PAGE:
What is so sweet as to awake from a troubled dream and behold a beloved face smiling upon you? My soul is for the moment bowed down with grief when I cease to feel the touch of their hands or hear a tender word from them; but the light of faith never fades from my sky. I have to believe that such shall be our awakening from earth to heaven. (Helen Keller’s quote cited in her eulogy given by Senator Lister Hill)
Funerals have been on my mind of late. We’ve had a number of deaths in our congregation of late, and in the extended families of church members. Some of the funerals we have been responsible for have been quite challenging, in that they were premature deaths … at least from the perspective of those who cherished the deceased. One was the result of an accident, and the other the result of an overdose. Almost every time I have a funeral I wander through the book from which this quote comes … Farewell, Godspeed: the greatest Eulogies of our Time, edited by Cyrus M. Copeland. As I read through some of the eulogies last week, this small fragment caught my eye.
There are so many remarkable things about Helen Keller’s life, that one hesitates to single out any one piece in particular. But I loved a statement that her eulogist, Senator Hill, wrote in his own comments … “Although she was denied the light of day, Helen Keller cast more of the radiance of heaven than any person one earth.” What a beautiful way to describe the “inner eye” that Keller had for beauty in the world, and her marvelous ability to share the vision of that beauty with others. Overcoming odds of monumental proportions, with the help of Anne Sullivan Macy, Keller gradually was able to engage a world that without tremendous effort might have remained hidden from her till her death.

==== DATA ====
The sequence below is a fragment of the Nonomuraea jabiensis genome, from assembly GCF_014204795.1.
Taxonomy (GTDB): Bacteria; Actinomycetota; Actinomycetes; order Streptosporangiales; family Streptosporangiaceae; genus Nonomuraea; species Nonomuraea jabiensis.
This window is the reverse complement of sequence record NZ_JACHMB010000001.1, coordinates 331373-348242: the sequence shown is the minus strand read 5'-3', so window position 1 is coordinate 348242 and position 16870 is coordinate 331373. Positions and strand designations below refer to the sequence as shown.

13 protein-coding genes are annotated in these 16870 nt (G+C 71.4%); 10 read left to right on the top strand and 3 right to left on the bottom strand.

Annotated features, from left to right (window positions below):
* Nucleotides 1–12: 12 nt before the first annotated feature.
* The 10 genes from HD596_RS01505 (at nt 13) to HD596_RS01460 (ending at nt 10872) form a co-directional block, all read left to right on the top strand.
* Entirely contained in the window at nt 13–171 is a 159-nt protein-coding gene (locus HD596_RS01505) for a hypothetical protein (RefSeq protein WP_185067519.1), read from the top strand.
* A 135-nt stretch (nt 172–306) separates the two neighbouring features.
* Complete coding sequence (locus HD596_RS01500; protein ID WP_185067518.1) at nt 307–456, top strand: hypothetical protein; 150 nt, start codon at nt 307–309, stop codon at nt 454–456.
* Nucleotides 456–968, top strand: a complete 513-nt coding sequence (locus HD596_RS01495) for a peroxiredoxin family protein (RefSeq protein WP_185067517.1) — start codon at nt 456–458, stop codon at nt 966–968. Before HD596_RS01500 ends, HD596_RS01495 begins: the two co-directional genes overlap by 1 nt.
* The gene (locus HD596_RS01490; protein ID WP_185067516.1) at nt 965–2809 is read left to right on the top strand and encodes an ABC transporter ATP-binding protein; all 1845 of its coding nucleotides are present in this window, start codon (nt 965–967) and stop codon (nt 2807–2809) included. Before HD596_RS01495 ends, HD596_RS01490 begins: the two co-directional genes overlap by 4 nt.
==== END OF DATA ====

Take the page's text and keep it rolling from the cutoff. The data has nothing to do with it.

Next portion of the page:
Keller’s life is one that helps me keep my own issues and priorities in order. Just when I want to whine a bit about how complicated my schedule is, or how critical persons can sometimes be, or how frustrated I may feel with a particular problem, I am driven to remember someone of Helen Keller’s stature. Someone who overcame serious obstacles and adversities to enjoy just a slice of big and beautiful world which is fully accessible to me every single day. Talk about humbling.
As you pray this week, consider the nagging sin of whining, and the gracious gift of adoration which God offers to us, and with which we can do battle against our sin. Consider the insidious sin of complaining, and the gracious gift of praise which God offers us, and with which we can do battle against our sin. Consider the damaging sin of gossip, and the gracious gift of respect which God offers us, and with which we can do battle against our sin. It is sometimes so easy to allow the challenges of life to get you down, and to add to them with harsh or critical words. Why not try attempting to respond to challenges with words that counter the darkness with something that is filled with light. If Helen Keller could see it in the world, we certainly can.